Mini pogo Blackshell 4581Tiny craft – 303 Blackshell Farm Photo: Afloat.ie

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Published in Round Ireland
Afloat.ie Team

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Round Ireland Yacht Race Information

The Round Ireland Yacht Race is Ireland's classic offshore yacht race starts from Wicklow Sailing Club (WSC) and is organised jointly with the Royal Ocean Racing Club (RORC) and the Royal Irish Yacht Club (RIYC). This page details the very latest updates from the 2008 race onwards including the race schedule, yacht entries and the all-important race updates from around the 704-mile course. Keep up to date with the Round Ireland Yacht Race here on this one handy reference page.

2020 Round Ireland Race

The 2020 race, the 21st edition, was the first race to be rescheduled then cancelled.

Following Government restrictions over COVID-19, a decision on the whether or not the 2020 race can be held was made on April 9 2020 to reschedule the race to Saturday, August 22nd. On July 27th, the race was regrettably cancelled due to ongoing concerns about COVID-19.

Because of COVID-19, the race had to have a virtual launch party at the Royal Irish Yacht Club for its 21st edition

In spite of the pandemic, however, a record entry was in prospect for 2020 with 50 boats entered with four weeks to go to the race start. The race was also going big on size and variety to make good on a pre-race prediction that the fleet could reach 60. An Irish offshore selection trial also looked set to be a component part of the 2020 race.

The rescheduling of the race to a news date emphasises the race's national significance, according to Afloat here

FAQs

704 nautical miles, 810 miles or 1304 kilometres

3171 kilometres is the estimate of Ireland's coastline by the Ordnance Survey of Ireland.

SSE Renewables are the sponsors of the 2020 Round Ireland Race.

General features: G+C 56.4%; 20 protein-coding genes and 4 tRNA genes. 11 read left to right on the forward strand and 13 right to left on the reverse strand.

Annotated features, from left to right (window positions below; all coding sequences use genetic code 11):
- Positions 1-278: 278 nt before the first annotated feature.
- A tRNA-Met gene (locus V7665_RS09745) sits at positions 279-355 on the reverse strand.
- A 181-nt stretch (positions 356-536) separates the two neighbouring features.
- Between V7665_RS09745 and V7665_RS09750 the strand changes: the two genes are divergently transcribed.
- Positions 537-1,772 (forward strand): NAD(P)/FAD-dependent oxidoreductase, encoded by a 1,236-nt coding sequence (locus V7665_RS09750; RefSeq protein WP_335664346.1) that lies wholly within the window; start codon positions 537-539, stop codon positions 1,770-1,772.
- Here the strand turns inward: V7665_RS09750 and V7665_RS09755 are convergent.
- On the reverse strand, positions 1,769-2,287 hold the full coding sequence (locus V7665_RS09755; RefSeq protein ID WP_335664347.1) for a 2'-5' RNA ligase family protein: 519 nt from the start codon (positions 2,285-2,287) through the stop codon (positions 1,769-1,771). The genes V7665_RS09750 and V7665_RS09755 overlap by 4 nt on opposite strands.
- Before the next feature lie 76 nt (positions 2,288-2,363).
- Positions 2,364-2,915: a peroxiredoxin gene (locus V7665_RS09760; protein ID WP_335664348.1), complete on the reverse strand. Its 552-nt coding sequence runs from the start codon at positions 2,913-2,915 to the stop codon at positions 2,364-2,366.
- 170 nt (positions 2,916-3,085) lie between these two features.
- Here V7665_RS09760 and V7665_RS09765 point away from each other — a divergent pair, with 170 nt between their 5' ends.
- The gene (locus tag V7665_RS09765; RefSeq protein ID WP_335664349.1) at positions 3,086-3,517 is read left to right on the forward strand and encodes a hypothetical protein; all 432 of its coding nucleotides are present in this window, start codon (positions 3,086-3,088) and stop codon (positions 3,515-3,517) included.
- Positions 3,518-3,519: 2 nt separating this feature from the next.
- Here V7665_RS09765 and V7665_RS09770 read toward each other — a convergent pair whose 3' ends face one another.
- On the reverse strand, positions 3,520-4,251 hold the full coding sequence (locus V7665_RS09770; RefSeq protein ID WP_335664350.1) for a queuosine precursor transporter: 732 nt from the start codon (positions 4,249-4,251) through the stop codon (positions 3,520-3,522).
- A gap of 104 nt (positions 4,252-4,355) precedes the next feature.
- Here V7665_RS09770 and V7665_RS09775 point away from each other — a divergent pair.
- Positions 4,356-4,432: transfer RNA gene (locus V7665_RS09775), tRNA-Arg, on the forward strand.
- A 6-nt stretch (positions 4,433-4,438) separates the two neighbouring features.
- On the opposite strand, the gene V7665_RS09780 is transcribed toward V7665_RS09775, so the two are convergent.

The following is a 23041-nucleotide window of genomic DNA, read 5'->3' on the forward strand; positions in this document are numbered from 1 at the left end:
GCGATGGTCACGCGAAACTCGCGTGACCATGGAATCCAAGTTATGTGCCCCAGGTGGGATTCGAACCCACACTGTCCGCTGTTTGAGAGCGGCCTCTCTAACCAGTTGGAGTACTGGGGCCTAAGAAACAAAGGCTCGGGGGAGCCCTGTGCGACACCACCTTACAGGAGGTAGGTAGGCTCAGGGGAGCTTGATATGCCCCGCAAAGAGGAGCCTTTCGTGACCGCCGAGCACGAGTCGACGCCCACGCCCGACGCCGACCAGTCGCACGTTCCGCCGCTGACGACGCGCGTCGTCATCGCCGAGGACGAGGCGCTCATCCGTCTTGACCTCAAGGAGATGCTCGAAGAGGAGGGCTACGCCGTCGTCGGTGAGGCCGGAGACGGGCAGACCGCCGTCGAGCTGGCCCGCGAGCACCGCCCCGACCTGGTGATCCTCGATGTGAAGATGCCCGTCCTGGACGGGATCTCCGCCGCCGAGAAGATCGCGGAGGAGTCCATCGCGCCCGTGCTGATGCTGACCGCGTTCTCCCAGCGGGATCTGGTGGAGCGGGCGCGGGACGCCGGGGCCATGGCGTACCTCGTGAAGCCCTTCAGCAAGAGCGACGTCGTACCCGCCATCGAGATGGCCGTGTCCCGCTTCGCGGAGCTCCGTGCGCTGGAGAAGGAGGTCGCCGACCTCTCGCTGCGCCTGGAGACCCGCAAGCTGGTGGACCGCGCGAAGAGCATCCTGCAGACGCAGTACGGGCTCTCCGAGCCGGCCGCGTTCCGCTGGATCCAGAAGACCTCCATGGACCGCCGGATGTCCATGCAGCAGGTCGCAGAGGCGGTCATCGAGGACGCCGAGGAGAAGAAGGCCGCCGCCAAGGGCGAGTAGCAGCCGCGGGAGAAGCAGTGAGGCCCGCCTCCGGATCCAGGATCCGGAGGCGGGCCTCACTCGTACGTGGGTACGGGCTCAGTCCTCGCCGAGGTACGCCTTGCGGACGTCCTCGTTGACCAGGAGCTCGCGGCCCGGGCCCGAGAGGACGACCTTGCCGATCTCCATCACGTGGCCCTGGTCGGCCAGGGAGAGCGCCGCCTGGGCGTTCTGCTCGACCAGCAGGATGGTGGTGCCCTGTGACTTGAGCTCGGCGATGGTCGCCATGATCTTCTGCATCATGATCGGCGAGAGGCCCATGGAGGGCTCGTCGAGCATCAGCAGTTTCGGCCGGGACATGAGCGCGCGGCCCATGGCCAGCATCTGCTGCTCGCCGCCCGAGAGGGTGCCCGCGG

Wicklow Sailing Club in association with the Royal Ocean Racing Club in London and The Royal Irish Yacht Club in Dublin.

Off Wicklow Harbour on Saturday, August 22nd 2020

Monohulls 1300 hrs and Multihulls 13.10 hrs

Leave Ireland and all its islands (excluding Rockall) to starboard.

It depends on the boat. The elapsed record time for the race is under 40 hours but most boats take five or six days to complete the course.

The Race Tracker is https://afloat.ie/sail/events/round-ireland/item/25789-round-ireland-yacht-race-tracker-2016-here.

The idea of a race around Ireland began in 1975 with a double-handed race starting and finishing in Bangor organised by Ballyholme Yacht Club with stopovers in Crosshaven and Killybegs. That race only had four entries. In 1980 Michael Jones put forward the idea of a non-stop race and was held in that year from Wicklow Sailing Club. Sixteen pioneers entered that race with Brian Coad’s Raasay of Melfort returning home after six days at sea to win the inaugural race. Read the first Round Ireland Yacht Race 1980 Sailing Instructions here

 

The Round Ireland race record of 38 h 37 min 7 s is held by MOD-70 trimaran Musandam-Oman Sail and was set in June 2016.

George David’s Rambler 88 (USA) holds the fastest monohull race time of two days two hours 24 minutes and 9 seconds set in the 2016 race.

William Power's 45ft Olivia undertook a round Ireland cruise in September 1860

 

Richard Hayes completed his solo epic round Ireland voyage in September 2018 in a 14-foot Laser dinghy. The voyage had seen him log a total of 1,324 sea miles (2,452 kilometres) in 54 sailing days. in 1961, the Belfast Lough Waverly Durward crewed by Kevin and Colm MacLaverty and Mick Clarke went around Ireland in three-and-a-half weeks becoming the smallest keelboat ever to go round. While neither of these achievements occurred as part of the race they are part of Round Ireland sailing history

© Afloat 2020

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At A Glance – Round Ireland Yacht Race 2022

Race start: Off Wicklow Harbour date to be announced, June 18 2022

There will be separate starts for monohulls and multihulls.

Race course:  leave Ireland and all its islands (excluding Rockall) to starboard.

Race distance: is approximately 704 nautical miles or 1304 kilometres.